However, the 2020 election results showed the limits of this new coalition. Democrats failed to pick up most of the second wave targets and dropped seats not only in challenging districts like UT-4 or OK-5, but also in Biden-won districts in South Florida and Orange County, CA.
These results indicate that future House gains will depend on revisiting how to sustainably win in these suburban communities. After the 2020 election, potential short and long-term pickup opportunities appear to exist in the following geographies.
Note that, due to redistricting, these districts are likely to change. The core areas that they serve are likely to be the same, or similar.
Table. The Next Opportunities in the House
|Congressional District||Geography||2020 Incumbent||Post-2018 Control||Asian||White||Hispanic||Black||College-Ed (2018)|
|Alaska At-Large||Don Young (R)||R||2.89%||85.97%||6.59%||0.99%||29.23%|
|Califonia's 21st District||Central Valley||David Valadao (R)||D||2.34%||27.20%||62.64%||1.41%||8.34%|
|Califonia's 25th District||LA County||Mike Garcia (R)||D||4.64%||49.15%||29.44%||4.05%||27.60%|
|Califonia's 39th District||Orange County||Young Kim (R)||D||22.05%||38.25%||28.29%||0.53%||41.48%|
|Califonia's 48th District||Orange County||Michelle Steel (R)||D||15.27%||57.49%||12.77%||0.19%||45.15%|
|Florida's 26th District||South Florida||Carlos Gimenez (R)||D||1.02%||16.05%||68.89%||10.63%||26.44%|
|Florida's 27th District||South Florida||Maria Salazar (R)||D||1.46%||20.19%||66.79%||4.85%||39.40%|
|Indiana's 5th District||Indianapolis Suburbs||Victoria Spartz (R)||R||2.42%||87.96%||2.97%||4.73%||45.41%|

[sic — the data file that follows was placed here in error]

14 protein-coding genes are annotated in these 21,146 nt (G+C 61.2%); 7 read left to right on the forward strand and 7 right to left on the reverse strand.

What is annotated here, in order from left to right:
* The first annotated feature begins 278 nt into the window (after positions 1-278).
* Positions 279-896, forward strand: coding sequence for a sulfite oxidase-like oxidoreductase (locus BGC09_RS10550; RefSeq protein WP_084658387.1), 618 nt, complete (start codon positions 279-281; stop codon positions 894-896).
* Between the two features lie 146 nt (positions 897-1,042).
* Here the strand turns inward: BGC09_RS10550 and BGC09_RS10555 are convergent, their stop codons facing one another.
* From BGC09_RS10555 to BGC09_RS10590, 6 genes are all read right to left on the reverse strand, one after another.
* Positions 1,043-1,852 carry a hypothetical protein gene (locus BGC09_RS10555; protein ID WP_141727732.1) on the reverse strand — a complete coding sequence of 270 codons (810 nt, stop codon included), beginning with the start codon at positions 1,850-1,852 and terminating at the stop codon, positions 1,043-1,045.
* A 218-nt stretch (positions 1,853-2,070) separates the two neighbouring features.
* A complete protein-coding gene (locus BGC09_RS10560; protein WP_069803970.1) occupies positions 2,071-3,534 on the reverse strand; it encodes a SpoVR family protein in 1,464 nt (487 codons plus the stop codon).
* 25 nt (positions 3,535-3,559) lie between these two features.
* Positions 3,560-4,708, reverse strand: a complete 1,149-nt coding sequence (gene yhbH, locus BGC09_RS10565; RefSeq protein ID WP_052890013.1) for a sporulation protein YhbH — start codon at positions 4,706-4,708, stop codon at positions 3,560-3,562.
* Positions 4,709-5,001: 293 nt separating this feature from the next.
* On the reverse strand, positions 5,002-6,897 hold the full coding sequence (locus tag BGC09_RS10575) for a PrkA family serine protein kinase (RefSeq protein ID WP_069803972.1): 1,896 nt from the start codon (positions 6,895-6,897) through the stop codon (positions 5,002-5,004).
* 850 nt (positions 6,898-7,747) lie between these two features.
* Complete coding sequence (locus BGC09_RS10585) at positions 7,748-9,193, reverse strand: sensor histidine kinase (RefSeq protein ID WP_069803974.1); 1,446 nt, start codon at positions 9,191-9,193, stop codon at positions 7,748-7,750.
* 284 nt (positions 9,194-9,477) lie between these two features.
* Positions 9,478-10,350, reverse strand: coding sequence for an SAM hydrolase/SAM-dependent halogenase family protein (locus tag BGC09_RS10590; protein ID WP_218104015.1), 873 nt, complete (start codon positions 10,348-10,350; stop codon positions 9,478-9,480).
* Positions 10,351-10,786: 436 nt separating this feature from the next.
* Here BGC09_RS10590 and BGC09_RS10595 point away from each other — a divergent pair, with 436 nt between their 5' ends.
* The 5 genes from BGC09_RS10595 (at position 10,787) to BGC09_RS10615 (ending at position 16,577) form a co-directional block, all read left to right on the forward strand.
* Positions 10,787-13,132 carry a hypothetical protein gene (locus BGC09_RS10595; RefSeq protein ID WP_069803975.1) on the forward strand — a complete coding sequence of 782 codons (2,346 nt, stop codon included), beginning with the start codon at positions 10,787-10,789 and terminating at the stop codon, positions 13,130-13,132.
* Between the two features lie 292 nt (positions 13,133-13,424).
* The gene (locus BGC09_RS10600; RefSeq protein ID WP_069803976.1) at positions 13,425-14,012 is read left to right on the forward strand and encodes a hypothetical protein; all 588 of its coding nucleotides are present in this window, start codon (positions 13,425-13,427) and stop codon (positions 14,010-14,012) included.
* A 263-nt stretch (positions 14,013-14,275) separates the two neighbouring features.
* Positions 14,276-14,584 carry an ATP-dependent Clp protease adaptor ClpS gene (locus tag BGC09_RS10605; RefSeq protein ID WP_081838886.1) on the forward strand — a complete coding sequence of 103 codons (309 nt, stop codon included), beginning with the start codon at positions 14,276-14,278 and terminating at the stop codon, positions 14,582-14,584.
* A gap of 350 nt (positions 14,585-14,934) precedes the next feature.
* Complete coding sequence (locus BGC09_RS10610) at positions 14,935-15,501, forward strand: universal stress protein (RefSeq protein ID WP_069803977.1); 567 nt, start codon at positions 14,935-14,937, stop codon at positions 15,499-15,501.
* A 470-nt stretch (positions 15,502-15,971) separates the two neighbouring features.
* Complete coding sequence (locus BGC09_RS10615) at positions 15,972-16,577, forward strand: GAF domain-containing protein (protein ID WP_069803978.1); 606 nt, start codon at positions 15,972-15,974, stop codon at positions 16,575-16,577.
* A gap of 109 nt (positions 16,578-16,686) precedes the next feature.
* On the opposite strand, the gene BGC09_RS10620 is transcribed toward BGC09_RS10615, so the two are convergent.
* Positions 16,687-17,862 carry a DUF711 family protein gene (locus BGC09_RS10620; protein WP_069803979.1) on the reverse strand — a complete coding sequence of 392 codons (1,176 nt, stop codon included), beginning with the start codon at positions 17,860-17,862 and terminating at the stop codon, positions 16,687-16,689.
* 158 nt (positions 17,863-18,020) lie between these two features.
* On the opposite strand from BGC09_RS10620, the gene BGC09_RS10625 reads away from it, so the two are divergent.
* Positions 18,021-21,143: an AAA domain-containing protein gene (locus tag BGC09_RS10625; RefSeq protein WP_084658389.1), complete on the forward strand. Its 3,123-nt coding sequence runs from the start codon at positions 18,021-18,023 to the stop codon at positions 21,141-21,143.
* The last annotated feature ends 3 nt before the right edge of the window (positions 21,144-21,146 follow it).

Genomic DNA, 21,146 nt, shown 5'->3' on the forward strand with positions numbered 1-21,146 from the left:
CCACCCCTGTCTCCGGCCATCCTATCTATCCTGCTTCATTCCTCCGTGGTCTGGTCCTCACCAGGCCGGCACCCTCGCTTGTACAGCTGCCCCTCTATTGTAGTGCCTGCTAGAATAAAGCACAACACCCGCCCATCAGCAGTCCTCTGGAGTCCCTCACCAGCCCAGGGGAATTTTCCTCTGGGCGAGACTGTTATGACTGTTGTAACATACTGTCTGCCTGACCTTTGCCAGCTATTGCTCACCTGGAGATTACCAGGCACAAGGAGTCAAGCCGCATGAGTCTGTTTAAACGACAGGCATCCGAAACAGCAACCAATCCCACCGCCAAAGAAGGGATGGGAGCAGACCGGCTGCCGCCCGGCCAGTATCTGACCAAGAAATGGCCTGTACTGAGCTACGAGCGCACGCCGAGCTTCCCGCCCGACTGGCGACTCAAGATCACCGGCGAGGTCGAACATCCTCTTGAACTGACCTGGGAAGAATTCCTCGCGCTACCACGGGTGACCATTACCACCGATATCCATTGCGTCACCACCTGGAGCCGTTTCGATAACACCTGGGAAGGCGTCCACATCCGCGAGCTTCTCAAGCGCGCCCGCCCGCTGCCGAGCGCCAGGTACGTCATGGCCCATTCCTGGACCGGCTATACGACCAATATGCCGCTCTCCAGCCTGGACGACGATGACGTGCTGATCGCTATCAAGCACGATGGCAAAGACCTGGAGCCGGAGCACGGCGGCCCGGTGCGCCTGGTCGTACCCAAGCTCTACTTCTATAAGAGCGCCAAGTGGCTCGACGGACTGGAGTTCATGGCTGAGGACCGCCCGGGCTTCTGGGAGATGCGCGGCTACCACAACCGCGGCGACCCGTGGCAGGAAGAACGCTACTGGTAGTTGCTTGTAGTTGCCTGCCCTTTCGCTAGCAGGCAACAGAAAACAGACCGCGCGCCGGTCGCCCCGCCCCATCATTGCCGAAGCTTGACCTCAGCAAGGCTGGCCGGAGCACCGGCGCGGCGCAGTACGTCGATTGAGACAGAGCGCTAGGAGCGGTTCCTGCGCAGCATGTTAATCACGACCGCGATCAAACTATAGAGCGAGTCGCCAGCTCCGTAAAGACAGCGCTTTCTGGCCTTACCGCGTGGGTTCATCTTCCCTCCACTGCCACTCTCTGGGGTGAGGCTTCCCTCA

|Iowa's 1st District||Northeast Iowa||Ashley Hinson (R)||D||0.98%||81.39%||2.37%||1.54%||26.73%|
|Kansas' 2nd District||Eastern Kansas||Jake LaTurner (R)||R||0.87%||83.49%||3.73%||2.00%||28.99%|
|Kentucky's 6th District||Lexington||Andy Barr (R)||R||1.43%||82.45%||2.24%||5.82%||31.29%|
|Michigan's 3rd District||Grand Rapids||Peter Meijer (R)||R||1.54%||86.03%||4.76%||6.20%||31.33%|
|Michigan's 6th District||Kalamazoo||Fred Upton (R)||R||1.11%||77.57%||3.84%||5.93%||28.05%|
|Minnesota's 1st District||South Minnesota||Jim Hagedorn (R)||R||1.63%||78.49%||2.82%||0.50%||28.45%|
|Missouri's 2nd District||St. Louis Suburbs||Ann Wagner (R)||R||2.65%||78.49%||2.27%||1.51%||48.84%|
|Montana At-large||Matt Rosendale (R)||R||0.69%||82.91%||2.19%||0.06%||31.20%|
|Nebraska's 2nd District||Omaha||Don Bacon (R)||R||1.16%||73.88%||5.62%||6.19%||39.83%|
|New Jersey's 2nd District||South Jersey||Jeff Van Drew (R)||D||2.17%||68.17%||10.79%||7.79%||26.10%|
|New York's 24th District||Syracuse||John Katko (R)||R||1.35%||78.99%||3.18%||4.96%||30.77%|
|Ohio's 1st District||Cincinnati||Steve Chabot (R)||R||2.10%||66.70%||2.00%||19.00%||34.63%|